In this paper, we describe how, in a model embryonic system, cyclin-dependent kinase (Cdk) activity controls the efficiency of DNA replication by determining the frequency of origin activation. Using independent approaches of protein depletion and selective chemical inhibition of a single Cdk, we find that both Cdk1 and Cdk2 are necessary for efficient DNA replication in Xenopus egg extracts. Eliminating Cdk1, Cdk2 or their associated cyclins changes replication origin spacing, mainly by decreasing frequency of activation of origin clusters. Although there is no absolute requirement for a specific Cdk or cyclin, Cdk2 and cyclin E contribute more to origin cluster efficiency than Cdk1 and cyclin A. Relative Cdk activity required for DNA replication is very low, and even when both Cdk1 and Cdk2 are strongly inhibited, some origins are activated. However, at low levels, Cdk activity is limiting for the pre-replication complex to pre-initiation complex transition, origin activation and replication efficiency. As such, unlike mitosis, initiation of DNA replication responds progressively to changes in Cdk activity at low activity levels.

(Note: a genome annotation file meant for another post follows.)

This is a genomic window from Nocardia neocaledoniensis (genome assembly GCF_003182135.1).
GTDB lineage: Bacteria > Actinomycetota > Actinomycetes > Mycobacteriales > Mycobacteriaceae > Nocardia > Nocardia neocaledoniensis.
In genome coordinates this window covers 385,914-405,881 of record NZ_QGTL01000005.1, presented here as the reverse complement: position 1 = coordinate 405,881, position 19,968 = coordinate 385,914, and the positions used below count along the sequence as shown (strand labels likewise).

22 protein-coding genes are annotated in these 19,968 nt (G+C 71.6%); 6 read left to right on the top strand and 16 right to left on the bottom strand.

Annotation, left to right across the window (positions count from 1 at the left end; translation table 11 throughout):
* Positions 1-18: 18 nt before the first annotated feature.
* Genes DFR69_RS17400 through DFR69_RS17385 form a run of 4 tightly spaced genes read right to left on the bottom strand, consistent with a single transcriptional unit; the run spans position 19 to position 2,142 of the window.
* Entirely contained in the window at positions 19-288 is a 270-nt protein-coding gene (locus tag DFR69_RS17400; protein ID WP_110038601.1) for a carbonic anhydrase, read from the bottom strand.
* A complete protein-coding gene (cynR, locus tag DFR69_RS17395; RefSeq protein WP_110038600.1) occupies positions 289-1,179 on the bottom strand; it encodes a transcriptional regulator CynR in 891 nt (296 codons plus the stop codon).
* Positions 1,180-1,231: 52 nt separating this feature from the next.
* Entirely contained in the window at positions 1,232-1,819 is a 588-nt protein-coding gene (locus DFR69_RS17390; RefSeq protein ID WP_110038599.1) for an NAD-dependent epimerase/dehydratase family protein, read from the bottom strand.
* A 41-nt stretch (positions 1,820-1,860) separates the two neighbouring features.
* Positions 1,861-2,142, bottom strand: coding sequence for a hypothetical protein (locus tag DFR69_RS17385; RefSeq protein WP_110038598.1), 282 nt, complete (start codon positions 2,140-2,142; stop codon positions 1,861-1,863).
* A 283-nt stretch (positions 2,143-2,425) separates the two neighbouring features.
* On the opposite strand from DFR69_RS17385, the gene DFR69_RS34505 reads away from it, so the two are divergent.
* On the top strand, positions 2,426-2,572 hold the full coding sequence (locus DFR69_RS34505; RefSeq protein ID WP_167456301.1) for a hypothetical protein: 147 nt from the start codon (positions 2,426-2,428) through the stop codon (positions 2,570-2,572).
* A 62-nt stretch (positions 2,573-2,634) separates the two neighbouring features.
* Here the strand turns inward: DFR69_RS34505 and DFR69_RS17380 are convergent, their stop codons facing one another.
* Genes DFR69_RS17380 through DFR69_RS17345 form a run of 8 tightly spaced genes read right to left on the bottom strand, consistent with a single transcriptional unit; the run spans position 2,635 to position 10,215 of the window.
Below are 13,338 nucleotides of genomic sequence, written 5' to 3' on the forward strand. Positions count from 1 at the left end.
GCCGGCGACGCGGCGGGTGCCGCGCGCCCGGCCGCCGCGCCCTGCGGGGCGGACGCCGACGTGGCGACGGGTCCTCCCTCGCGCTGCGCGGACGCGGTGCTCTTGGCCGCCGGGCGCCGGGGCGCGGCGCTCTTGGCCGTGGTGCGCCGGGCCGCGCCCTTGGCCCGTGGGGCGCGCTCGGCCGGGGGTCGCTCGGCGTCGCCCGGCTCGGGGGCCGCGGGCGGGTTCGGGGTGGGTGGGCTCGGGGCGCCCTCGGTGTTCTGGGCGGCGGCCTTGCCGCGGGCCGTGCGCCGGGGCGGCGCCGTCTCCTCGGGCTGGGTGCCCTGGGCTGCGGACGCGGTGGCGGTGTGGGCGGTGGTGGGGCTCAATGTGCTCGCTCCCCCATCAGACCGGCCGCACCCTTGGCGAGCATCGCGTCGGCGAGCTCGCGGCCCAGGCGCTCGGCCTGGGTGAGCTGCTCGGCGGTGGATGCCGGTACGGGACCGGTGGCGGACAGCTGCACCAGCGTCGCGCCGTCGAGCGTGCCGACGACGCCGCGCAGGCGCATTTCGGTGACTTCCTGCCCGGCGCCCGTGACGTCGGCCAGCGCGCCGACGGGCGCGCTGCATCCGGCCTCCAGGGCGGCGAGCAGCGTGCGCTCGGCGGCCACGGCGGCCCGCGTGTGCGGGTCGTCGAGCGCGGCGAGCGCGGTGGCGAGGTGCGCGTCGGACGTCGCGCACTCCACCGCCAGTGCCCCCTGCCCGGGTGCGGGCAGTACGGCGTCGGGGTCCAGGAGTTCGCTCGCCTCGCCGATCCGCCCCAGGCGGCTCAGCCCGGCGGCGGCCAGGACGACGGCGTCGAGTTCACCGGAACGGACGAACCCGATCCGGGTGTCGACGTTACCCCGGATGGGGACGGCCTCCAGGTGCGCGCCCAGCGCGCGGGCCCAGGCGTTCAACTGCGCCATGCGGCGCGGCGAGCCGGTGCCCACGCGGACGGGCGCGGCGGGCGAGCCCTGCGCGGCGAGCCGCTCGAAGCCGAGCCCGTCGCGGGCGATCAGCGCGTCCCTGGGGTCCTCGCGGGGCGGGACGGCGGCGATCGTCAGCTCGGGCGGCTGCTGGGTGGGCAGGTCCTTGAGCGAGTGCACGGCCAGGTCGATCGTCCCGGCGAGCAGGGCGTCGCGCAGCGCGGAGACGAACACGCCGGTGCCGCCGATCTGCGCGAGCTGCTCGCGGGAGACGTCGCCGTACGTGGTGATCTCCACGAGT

Cdk1 and Cdk2 activity levels determine the efficiency of replication origin firing in Xenopus
Krasinska, L.; Besnard, E.; Cot, E.; Dohet, C.; Mechali, M.; Lemaitre, J. M.; Fisher, D.
2008-03-05 / vol 27 / pages 758-69
IGMM team(s) involved in this publication
Nuclear Control of Cell Proliferation
Animals; *DNA Replication; DNA/*metabolism; Chromatin/metabolism; CDC2 Protein Kinase/*metabolism; Cell Extracts/isolation & purification; Cyclin-Dependent Kinase 2/*metabolism; Oocytes/chemistry; Xenopus